RNA modification, similar to DNA and protein modification, is dynamically regulated by methyltransferases (‘writers’), binding proteins (‘readers’), and demethylases (‘erasers’) [6]. The prominent m6A methylation regulators consist of ‘writers’ such as methyltransferase like 3 (METTL3), METTL14, WT1-associated protein (WTAP), KIAA1429, RNA binding motif protein 15 (RBM15) and zinc finger CCCH domain-containing protein 13 (ZC3H13), ‘readers’ such as YTH domain-containing 1 (YTHDC1), YTH domain-containing 1 (YTHDC2), YTH N6-methyladenosine RNA binding protein 1 (YTHDF1), YTH N6-methyladenosine RNA binding protein 2 (YTHDF2) and heterogeneous nuclear ribonucleoprotein C (HNRNPC), and ‘erasers’ such as fat mass- and obesity-associated protein (FTO) and α-ketoglutarate-dependent dioxygenase alkB homolog 5 (ALKBH5) [6,1621]. The discovery of m6A RNA methylation regulators has dramatically increased our understanding of the function and mechanism of m6A modification in the posttranscriptional regulation of gene expression [6,12,15,22,23].

m6A modification not only plays a vital role in oocyte and central nervous system development [9,16] but also has various regulatory functions in tumor initiation, progression and radio-resistance [4,22,24,25]. Moreover, increasing evidence indicates that genetic changes and dysregulated expression of m6A RNA methylation regulators are closely associated with malignant progression in various kinds of cancer [4,15,21,22,26,27]. Recently, an important study revealed that FTO expression is upregulated in IDH-mutant leukemia and plays an anti-tumor role through the FTO/m6A/MYC/CEBPA signaling pathway [28]. IDH mutation is also a major driver of mutation in glioma, and gliomas with IDH mutation have a better prognosis than IDH wildtype gliomas. The m6A RNA methylation regulators were also reported to play pivotal roles in glioma stem-like cell maintenance and radio-resistance [25,26]. However, the literature lacks a comprehensive analysis of the expression of m6A RNA methylation regulators in gliomas with different clinicopathological characteristics, their function in glioma malignant progression, and their prognostic value.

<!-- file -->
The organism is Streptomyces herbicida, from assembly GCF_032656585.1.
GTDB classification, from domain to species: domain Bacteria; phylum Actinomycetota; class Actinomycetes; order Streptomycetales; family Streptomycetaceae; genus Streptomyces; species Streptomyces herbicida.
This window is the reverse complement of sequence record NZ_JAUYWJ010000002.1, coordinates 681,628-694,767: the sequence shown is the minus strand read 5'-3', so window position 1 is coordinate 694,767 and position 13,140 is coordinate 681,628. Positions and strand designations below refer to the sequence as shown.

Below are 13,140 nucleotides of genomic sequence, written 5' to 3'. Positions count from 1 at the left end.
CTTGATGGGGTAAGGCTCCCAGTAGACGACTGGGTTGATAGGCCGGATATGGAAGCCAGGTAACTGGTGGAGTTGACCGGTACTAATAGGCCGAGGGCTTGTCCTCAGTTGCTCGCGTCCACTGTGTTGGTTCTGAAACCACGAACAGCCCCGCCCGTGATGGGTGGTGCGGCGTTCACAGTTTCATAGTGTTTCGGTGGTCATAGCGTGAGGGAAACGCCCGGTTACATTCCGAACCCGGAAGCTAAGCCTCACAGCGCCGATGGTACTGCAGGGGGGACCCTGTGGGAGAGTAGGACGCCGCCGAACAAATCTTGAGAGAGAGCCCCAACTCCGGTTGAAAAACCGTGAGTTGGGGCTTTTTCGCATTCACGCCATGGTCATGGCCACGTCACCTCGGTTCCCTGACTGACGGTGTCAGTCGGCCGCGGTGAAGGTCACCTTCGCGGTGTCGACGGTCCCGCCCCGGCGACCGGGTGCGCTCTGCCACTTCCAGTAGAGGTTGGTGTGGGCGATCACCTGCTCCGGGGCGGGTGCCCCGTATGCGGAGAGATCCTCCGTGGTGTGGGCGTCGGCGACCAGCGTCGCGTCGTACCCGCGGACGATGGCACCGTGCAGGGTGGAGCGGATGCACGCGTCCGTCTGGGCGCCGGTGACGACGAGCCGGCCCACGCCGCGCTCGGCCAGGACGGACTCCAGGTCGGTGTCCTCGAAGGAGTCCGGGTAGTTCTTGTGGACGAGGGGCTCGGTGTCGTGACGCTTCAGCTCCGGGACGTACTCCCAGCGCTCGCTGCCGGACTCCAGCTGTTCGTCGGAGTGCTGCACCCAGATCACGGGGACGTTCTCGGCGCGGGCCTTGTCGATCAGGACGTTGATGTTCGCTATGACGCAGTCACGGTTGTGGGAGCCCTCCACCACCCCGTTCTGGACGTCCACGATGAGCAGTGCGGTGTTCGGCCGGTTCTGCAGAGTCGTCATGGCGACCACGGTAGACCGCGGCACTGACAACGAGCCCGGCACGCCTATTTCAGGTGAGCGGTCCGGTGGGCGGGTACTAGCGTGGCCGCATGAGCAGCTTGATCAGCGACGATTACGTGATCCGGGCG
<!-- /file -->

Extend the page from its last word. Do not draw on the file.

In this study, we systematically analyzed the expression of thirteen widely reported m6A RNA regulators in 904 gliomas with RNA sequencing data from the Chinese Glioma Genome Atlas (CGGA) (n = 309) and The Cancer Genome Atlas (TCGA) (n = 595) datasets. We provided the expression data of each m6A modification regulator with regard to different clinicopathological features. We found that the expression of m6A RNA methylation regulators plays important roles in the malignant progression of gliomas, and a signature with seven selected m6A RNA methylation regulators was designed to stratify the prognosis of gliomas.

Results

Expression of m6A RNA methylation regulators is correlated with clinicopathological features in gliomas

Considering the important biological functions of each m6A RNA methylation regulator in tumorigenesis and development, we systematically investigated the relationships between each individual m6A RNA methylation regulator and the pathological features of gliomas, including WHO grade, IDH status, and 1p/19q codeletion status. The expression level of each m6A RNA methylation regulator and WHO grades are presented as heatmaps (Fig. 1A and B), showing that the expressions of most m6A RNA methylation regulators are significantly associated with WHO grades. The significant correlations between WHO grades and expression levels of WTAP, RBM15, YTHDF, ALBKH5, and FTO were also confirmed by quantitative analyses in both the CGGA (Fig. 1C) and TCGA datasets (Fig. 1D). As the WHO grade increased, the expression of WTAP, RBM15, YTHDF and ALBKH5 increased, while the expression of FTO decreased.